In (Partial) Defense of Ezra Klein
By now even Kalahari Bushmen no doubt know how Ezra Klein shot himself in the foot in his mouth a last week:
Speaking of the House GOP’s plan to read the full text of the Constitution aloud, Mr. Klein said:
You can say two things about it. One, it has no binding power on anything. And two, the issue of the Constitution is not that people don’t read the text and think they’re following. The issue of the Constitution is that the text is confusing because it was written more than 100 years ago….
The ensuing dogpile, with which I will assume everyone reading this blog is already familiar, mainly focused on the second “thing.” And not without cause.* But from the very start, a lot of people on the right misconstrued or read badly-crafted paraphrases of his first “thing” as being that the Constitution is not legally binding, causing a another huge pile-on that was not deserved. In fact, the first place I read his comments was on a blog which had paraphrased the “binding” portion of the comment as a lead-in to the “over 100 years old” portion.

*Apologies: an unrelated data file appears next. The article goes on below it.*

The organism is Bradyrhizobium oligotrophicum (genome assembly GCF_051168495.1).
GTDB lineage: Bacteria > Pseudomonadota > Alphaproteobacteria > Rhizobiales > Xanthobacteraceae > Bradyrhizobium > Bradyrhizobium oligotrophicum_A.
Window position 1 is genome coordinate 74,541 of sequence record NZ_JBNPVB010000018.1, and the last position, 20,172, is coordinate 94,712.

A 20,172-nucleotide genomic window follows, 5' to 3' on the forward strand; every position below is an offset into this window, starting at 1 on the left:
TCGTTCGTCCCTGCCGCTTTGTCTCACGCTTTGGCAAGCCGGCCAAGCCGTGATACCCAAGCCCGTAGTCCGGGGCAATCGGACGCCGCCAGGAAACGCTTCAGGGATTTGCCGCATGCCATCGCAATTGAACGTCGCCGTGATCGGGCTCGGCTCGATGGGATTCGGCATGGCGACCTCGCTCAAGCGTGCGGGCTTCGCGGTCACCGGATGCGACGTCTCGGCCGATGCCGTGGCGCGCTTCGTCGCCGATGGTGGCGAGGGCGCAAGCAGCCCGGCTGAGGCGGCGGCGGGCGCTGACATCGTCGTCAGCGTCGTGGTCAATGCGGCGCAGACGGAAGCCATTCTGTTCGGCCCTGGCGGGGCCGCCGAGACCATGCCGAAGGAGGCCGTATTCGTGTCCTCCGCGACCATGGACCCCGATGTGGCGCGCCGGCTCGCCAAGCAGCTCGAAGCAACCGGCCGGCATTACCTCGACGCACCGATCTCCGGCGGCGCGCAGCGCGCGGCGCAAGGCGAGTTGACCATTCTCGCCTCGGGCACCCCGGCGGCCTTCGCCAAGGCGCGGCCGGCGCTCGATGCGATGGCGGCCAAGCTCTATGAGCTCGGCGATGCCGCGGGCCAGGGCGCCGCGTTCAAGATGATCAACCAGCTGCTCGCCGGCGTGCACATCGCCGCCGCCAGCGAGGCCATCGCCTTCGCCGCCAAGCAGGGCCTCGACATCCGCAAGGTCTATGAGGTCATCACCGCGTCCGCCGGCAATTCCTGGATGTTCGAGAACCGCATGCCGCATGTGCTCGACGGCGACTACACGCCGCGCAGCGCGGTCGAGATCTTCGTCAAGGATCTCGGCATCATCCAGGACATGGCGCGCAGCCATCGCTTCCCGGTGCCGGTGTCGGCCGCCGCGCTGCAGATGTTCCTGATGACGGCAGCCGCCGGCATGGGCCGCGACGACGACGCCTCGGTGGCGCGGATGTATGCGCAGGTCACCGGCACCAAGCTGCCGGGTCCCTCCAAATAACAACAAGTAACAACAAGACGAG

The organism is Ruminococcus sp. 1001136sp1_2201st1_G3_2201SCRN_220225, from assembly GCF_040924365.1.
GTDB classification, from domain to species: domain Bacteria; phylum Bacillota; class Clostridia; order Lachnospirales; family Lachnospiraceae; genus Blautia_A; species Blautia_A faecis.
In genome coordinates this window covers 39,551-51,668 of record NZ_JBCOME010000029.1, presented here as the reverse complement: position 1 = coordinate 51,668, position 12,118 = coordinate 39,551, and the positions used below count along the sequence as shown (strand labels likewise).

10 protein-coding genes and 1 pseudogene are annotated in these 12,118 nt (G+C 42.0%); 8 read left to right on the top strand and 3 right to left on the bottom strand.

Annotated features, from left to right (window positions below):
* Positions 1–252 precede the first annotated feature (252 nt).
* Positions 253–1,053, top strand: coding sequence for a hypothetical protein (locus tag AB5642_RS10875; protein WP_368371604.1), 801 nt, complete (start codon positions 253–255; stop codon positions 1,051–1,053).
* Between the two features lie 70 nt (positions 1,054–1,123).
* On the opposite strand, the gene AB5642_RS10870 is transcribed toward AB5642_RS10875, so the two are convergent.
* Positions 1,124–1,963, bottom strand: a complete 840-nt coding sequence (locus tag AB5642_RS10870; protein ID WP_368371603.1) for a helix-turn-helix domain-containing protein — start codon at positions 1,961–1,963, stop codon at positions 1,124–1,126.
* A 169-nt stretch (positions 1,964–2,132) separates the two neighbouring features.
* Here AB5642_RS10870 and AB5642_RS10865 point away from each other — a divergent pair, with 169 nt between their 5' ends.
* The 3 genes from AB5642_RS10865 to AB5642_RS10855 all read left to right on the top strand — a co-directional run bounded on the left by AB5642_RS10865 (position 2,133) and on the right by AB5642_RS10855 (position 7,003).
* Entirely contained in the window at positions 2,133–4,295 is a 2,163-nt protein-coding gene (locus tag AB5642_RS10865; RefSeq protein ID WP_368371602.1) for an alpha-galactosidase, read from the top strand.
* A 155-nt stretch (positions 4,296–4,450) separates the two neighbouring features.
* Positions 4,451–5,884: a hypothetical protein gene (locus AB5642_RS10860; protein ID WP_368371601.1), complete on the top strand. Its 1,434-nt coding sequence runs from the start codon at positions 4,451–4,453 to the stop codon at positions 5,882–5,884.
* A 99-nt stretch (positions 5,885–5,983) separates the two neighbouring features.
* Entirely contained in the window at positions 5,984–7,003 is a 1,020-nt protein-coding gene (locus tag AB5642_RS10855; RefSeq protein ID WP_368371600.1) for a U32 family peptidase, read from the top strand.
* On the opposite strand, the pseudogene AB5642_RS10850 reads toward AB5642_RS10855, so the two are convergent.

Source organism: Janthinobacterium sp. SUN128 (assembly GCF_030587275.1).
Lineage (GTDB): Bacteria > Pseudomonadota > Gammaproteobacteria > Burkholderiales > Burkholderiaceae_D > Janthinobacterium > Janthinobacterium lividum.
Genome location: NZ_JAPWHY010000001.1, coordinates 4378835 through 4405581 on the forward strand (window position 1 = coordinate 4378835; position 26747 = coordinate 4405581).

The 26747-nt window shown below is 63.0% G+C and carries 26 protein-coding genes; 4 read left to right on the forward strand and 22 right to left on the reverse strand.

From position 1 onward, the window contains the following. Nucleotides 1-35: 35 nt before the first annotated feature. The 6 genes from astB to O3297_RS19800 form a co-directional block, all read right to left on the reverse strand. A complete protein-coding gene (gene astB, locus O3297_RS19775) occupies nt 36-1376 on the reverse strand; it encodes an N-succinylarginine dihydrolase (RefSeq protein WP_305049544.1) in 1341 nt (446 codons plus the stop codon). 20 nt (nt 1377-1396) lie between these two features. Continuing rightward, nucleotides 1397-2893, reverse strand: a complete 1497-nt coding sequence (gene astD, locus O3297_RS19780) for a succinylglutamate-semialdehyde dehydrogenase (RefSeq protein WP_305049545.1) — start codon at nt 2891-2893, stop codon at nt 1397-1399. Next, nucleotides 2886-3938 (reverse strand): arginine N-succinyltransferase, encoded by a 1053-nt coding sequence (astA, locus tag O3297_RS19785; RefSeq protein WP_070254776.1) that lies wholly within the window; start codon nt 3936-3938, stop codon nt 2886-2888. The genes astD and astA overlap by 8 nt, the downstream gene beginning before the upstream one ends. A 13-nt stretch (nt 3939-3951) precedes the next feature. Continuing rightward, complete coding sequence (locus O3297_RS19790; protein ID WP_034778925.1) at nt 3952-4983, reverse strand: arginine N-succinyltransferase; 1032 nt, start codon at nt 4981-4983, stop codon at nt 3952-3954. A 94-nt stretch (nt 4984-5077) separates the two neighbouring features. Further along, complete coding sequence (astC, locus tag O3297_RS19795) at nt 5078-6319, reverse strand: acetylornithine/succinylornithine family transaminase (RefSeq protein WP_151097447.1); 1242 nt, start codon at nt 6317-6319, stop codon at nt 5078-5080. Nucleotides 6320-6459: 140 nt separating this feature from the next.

Today, even Victor Davis Hanson joined in, misquoting Mr. Klein as having asserted that the Constitution itself, rather than the act of reading it aloud on the House floor has “no binding power on anything.” The error is not essential to his larger point, but it is nevertheless distressing.
There’s plenty of reason to ridicule Klein for the silliness of saying that people can’t understand the Founding document because it’s old. But, trivial though it is, his point that reading it aloud has no legal effect was indeed right. I don’t like it when things my allies say are misquoted and attacked; it’s no better when my allies do it. Obviously Mr. Klein doesn’t appreciate the purpose of the gesture, but that’s no reason to put words in his mouth and slag him for them.
UPDATE (James Joyner): Dodd is now the forth OTB front pager to comment on this. See previous posts:
- Ezra Klein: Understanding The Constitution Is Hard (Doug Mataconis)
- Constitution: An Invitation to Struggle (James Joyner)
- A Simple Example of Constitutional Interpretation (Steven Taylor)
* Incidentally, I do know what Mr. Klein was actually trying to say about the Constitution’s age making it hard to understand. As Mr. Hanson noted, it’s pure sophistry. But that’s beside the point.